Carolina Galais (Spain)

The advent of the rational perspective in political science in the late 70’s placed more emphasis on the role of political context and marginalized explanations based on political socialization processes. The revival of the political socialization approach in the 2000’s has again highlighted the same methodological and theoretical limitations that it suffered in its initial stages. To address some of these limitations, in the following pages I propose an integrated active political socialization model to explain Spaniards’ subjective political engagement. This approach takes into account the two main phases of political socialization, and challenges the classical primacy principle. Neither of these socialization stages should be ignored, since both early and late experiences contribute, to some extent, to encourage (or discourage) political engagement. Moreover, I argue that the primary and secondary phases of political socialization are not independent of each other because early experiences affect later patterns of social interaction, and this leads to a less deterministic perspective of childhood socialization. Finally, I test to what extent this model based on individual level variables is independent from cohort effects.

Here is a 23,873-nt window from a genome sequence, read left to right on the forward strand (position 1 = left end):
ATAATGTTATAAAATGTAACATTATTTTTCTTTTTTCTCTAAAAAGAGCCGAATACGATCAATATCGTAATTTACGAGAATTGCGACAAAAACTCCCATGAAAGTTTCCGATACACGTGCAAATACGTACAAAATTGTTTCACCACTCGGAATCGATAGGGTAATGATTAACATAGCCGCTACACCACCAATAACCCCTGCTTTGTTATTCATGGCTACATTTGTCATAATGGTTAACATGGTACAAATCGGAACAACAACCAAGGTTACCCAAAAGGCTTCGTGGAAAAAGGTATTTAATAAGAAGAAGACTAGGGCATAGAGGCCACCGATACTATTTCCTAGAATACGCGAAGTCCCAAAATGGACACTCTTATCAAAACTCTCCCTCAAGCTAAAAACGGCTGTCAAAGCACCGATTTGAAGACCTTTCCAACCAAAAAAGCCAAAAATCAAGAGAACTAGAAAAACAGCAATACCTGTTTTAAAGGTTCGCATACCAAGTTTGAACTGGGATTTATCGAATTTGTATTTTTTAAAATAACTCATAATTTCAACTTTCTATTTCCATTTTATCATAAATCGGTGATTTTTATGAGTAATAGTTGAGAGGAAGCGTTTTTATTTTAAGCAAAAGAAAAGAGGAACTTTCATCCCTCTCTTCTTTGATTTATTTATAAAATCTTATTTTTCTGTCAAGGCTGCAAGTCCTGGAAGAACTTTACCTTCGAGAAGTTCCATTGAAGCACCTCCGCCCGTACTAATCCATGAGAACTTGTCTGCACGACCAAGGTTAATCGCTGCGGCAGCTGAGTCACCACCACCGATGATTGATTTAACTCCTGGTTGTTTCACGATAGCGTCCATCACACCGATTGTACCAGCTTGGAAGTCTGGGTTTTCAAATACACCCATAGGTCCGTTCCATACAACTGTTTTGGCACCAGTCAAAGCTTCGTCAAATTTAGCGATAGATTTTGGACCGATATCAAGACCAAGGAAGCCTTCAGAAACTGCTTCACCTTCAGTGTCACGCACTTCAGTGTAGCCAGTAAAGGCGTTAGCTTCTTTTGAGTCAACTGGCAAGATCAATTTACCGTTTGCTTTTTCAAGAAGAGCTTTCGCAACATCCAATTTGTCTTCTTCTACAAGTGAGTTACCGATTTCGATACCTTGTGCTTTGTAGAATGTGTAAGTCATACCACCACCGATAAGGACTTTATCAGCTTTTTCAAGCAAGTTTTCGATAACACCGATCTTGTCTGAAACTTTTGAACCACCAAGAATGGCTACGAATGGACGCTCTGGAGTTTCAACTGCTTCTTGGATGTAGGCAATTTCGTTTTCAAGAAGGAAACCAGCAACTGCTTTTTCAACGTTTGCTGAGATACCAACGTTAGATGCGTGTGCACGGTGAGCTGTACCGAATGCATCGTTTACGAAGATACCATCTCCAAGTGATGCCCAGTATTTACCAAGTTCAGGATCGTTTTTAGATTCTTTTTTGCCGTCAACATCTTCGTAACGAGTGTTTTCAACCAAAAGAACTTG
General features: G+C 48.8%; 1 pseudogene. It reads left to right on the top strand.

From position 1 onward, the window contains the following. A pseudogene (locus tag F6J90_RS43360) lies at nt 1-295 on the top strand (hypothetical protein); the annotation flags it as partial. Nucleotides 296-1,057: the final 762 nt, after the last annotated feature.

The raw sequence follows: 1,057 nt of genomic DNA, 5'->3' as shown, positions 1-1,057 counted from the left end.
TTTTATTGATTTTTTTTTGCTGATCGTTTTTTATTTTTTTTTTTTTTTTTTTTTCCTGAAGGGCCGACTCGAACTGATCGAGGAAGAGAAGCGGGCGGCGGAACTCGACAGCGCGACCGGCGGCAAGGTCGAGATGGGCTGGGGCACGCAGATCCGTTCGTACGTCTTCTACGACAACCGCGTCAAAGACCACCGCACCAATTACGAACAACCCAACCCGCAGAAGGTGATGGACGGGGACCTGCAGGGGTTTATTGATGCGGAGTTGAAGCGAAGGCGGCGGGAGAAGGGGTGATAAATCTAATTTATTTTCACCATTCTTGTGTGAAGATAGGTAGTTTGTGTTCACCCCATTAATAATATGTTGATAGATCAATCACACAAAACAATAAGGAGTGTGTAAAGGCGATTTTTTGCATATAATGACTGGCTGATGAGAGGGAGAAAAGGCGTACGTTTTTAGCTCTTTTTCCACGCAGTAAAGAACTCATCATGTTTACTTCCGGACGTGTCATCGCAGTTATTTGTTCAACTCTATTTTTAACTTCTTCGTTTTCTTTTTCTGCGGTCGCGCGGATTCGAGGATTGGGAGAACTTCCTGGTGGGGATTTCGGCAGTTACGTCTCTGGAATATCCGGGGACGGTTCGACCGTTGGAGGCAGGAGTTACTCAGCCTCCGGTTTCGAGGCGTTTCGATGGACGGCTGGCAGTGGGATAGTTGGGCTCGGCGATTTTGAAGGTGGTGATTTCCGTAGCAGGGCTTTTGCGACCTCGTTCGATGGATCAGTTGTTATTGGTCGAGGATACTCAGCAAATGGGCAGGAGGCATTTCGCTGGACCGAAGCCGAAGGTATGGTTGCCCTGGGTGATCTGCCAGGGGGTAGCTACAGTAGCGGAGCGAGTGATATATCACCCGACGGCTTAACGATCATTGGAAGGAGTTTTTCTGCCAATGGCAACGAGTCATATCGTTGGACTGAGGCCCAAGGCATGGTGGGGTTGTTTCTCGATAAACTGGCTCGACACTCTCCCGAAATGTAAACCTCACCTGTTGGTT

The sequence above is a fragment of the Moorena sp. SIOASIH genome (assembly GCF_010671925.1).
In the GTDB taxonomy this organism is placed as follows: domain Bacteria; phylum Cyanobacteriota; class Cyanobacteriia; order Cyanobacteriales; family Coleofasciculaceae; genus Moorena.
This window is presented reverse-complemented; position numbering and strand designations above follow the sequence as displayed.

Keywords: political socialization - political engagement - political culture - political attitudes - cohorts - period effects